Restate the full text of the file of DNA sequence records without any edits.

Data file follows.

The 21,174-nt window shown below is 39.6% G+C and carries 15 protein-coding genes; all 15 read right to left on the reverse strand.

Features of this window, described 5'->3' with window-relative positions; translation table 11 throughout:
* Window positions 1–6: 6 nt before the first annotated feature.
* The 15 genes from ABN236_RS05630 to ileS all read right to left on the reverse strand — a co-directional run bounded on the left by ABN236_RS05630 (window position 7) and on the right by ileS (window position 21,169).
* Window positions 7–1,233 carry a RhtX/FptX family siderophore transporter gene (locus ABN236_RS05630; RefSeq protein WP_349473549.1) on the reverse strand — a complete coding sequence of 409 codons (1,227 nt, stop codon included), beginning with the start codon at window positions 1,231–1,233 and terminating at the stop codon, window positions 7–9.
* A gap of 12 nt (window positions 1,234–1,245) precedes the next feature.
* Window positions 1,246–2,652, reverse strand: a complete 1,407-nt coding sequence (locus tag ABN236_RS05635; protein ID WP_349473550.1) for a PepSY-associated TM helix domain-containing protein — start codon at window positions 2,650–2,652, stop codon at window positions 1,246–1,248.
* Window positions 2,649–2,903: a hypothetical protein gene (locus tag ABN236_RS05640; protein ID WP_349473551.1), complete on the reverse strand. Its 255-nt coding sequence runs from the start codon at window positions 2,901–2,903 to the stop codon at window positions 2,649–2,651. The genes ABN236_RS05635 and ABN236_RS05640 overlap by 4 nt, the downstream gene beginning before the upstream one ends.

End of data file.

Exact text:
The 21,174-nt window shown below is 39.6% G+C and carries 15 protein-coding genes; all 15 read right to left on the reverse strand.

Features of this window, described 5'->3' with window-relative positions; translation table 11 throughout:
* Window positions 1–6: 6 nt before the first annotated feature.
* The 15 genes from ABN236_RS05630 to ileS all read right to left on the reverse strand — a co-directional run bounded on the left by ABN236_RS05630 (window position 7) and on the right by ileS (window position 21,169).
* Window positions 7–1,233 carry a RhtX/FptX family siderophore transporter gene (locus ABN236_RS05630; RefSeq protein WP_349473549.1) on the reverse strand — a complete coding sequence of 409 codons (1,227 nt, stop codon included), beginning with the start codon at window positions 1,231–1,233 and terminating at the stop codon, window positions 7–9.
* A gap of 12 nt (window positions 1,234–1,245) precedes the next feature.
* Window positions 1,246–2,652, reverse strand: a complete 1,407-nt coding sequence (locus tag ABN236_RS05635; protein ID WP_349473550.1) for a PepSY-associated TM helix domain-containing protein — start codon at window positions 2,650–2,652, stop codon at window positions 1,246–1,248.
* Window positions 2,649–2,903: a hypothetical protein gene (locus tag ABN236_RS05640; protein ID WP_349473551.1), complete on the reverse strand. Its 255-nt coding sequence runs from the start codon at window positions 2,901–2,903 to the stop codon at window positions 2,649–2,651. The genes ABN236_RS05635 and ABN236_RS05640 overlap by 4 nt, the downstream gene beginning before the upstream one ends.